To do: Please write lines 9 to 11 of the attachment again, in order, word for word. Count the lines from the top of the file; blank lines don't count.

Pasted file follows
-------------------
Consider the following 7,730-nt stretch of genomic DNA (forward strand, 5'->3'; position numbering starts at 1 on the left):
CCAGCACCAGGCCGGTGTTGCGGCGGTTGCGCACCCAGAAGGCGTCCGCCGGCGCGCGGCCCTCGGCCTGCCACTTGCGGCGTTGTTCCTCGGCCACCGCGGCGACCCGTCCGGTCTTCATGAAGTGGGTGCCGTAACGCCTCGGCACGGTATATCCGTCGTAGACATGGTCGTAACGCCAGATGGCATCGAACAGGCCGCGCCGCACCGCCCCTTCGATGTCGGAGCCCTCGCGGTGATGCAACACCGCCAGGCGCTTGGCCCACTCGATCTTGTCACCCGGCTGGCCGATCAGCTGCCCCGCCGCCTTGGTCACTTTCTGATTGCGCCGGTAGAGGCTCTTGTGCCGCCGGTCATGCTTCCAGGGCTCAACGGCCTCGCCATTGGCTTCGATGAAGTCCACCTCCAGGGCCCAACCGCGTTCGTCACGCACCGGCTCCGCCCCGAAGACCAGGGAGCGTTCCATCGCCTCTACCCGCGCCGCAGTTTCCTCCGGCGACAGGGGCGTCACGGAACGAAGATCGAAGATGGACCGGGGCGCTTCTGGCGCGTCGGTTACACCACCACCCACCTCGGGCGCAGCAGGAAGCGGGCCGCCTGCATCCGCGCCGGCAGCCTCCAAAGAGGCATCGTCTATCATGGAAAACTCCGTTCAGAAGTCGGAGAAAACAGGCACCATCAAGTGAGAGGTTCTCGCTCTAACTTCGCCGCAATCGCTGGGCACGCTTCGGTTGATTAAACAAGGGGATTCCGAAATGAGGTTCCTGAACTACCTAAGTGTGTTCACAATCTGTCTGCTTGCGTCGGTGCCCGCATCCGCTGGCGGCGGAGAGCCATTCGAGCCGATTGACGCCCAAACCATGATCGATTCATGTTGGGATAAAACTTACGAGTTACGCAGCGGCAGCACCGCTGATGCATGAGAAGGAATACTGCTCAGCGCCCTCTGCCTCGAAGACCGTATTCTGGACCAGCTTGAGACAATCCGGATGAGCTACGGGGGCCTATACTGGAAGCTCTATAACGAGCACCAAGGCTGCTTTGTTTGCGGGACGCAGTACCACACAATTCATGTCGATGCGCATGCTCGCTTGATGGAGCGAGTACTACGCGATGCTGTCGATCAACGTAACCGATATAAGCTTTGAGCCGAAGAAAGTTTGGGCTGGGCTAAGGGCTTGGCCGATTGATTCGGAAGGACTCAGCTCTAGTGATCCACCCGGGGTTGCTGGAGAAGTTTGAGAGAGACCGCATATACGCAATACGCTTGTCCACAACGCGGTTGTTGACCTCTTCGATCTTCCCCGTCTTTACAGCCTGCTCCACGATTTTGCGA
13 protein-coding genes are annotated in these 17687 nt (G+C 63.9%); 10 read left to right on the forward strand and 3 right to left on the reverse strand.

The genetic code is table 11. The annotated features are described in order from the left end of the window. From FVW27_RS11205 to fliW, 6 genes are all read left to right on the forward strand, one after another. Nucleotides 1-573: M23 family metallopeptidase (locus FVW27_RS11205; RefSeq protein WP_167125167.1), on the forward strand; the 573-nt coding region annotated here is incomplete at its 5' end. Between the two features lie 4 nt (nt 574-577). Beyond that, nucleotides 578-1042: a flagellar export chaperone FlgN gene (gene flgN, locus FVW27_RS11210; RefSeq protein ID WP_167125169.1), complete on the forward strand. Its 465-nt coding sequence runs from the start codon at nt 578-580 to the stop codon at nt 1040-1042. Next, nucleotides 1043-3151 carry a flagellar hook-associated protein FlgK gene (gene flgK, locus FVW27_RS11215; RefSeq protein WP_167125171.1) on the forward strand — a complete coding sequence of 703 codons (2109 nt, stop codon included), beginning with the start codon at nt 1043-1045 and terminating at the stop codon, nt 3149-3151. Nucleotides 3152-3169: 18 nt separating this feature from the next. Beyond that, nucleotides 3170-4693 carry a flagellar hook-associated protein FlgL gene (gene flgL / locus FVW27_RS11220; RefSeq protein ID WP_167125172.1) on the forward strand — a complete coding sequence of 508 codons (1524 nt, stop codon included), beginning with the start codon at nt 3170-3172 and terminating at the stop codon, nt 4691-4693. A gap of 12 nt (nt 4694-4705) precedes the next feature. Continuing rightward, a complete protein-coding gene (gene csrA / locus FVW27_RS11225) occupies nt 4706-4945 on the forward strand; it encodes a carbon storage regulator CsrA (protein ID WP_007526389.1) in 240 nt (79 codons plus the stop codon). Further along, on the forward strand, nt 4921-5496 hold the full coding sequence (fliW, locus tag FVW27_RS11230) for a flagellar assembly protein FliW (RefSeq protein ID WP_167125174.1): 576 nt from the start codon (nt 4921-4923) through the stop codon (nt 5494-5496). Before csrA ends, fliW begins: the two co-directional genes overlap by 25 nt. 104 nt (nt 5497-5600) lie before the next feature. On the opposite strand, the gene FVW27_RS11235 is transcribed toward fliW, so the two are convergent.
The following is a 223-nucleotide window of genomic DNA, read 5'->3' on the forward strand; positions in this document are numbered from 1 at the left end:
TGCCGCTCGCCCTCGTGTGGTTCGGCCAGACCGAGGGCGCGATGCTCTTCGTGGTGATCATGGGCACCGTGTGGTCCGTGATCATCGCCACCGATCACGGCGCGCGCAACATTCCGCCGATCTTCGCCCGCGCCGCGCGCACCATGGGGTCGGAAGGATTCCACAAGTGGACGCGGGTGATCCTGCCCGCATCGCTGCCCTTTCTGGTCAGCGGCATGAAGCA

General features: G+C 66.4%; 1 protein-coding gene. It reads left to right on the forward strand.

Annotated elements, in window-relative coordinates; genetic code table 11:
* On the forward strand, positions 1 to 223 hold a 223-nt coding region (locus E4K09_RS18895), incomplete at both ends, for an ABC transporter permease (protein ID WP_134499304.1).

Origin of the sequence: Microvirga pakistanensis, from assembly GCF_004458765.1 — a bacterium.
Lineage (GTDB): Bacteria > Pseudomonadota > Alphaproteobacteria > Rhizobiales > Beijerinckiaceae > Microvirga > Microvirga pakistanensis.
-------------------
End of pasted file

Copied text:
* On the forward strand, positions 1 to 223 hold a 223-nt coding region (locus E4K09_RS18895), incomplete at both ends, for an ABC transporter permease (protein ID WP_134499304.1).

Origin of the sequence: Microvirga pakistanensis, from assembly GCF_004458765.1 — a bacterium.
Lineage (GTDB): Bacteria > Pseudomonadota > Alphaproteobacteria > Rhizobiales > Beijerinckiaceae > Microvirga > Microvirga pakistanensis.